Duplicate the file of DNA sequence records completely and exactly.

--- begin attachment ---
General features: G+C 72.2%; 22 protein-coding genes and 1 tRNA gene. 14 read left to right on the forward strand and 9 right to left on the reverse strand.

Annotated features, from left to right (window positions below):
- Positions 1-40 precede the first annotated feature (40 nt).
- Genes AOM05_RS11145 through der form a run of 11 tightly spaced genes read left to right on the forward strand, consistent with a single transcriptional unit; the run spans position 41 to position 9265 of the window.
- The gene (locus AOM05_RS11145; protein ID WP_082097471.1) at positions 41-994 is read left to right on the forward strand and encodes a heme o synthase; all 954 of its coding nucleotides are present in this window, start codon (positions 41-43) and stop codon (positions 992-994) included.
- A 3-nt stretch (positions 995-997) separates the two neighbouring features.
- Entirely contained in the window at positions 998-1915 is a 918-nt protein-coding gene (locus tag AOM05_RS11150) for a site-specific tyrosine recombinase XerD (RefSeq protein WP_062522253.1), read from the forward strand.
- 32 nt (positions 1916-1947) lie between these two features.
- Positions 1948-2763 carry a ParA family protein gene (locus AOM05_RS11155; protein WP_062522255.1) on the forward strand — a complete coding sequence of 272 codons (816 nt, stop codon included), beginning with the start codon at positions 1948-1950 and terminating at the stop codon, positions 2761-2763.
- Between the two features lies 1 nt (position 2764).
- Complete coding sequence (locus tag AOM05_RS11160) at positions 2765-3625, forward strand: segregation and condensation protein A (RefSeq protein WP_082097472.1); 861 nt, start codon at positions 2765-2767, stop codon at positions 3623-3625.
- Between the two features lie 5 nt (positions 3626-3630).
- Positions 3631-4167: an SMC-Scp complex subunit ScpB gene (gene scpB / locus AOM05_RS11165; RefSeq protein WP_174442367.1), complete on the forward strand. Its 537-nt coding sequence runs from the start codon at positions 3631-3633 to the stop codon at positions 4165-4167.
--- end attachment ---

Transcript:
General features: G+C 72.2%; 22 protein-coding genes and 1 tRNA gene. 14 read left to right on the forward strand and 9 right to left on the reverse strand.

Annotated features, from left to right (window positions below):
- Positions 1-40 precede the first annotated feature (40 nt).
- Genes AOM05_RS11145 through der form a run of 11 tightly spaced genes read left to right on the forward strand, consistent with a single transcriptional unit; the run spans position 41 to position 9265 of the window.
- The gene (locus AOM05_RS11145; protein ID WP_082097471.1) at positions 41-994 is read left to right on the forward strand and encodes a heme o synthase; all 954 of its coding nucleotides are present in this window, start codon (positions 41-43) and stop codon (positions 992-994) included.
- A 3-nt stretch (positions 995-997) separates the two neighbouring features.
- Entirely contained in the window at positions 998-1915 is a 918-nt protein-coding gene (locus tag AOM05_RS11150) for a site-specific tyrosine recombinase XerD (RefSeq protein WP_062522253.1), read from the forward strand.
- 32 nt (positions 1916-1947) lie between these two features.
- Positions 1948-2763 carry a ParA family protein gene (locus AOM05_RS11155; protein WP_062522255.1) on the forward strand — a complete coding sequence of 272 codons (816 nt, stop codon included), beginning with the start codon at positions 1948-1950 and terminating at the stop codon, positions 2761-2763.
- Between the two features lies 1 nt (position 2764).
- Complete coding sequence (locus tag AOM05_RS11160) at positions 2765-3625, forward strand: segregation and condensation protein A (RefSeq protein WP_082097472.1); 861 nt, start codon at positions 2765-2767, stop codon at positions 3623-3625.
- Between the two features lie 5 nt (positions 3626-3630).
- Positions 3631-4167: an SMC-Scp complex subunit ScpB gene (gene scpB / locus AOM05_RS11165; RefSeq protein WP_174442367.1), complete on the forward strand. Its 537-nt coding sequence runs from the start codon at positions 3631-3633 to the stop codon at positions 4165-4167.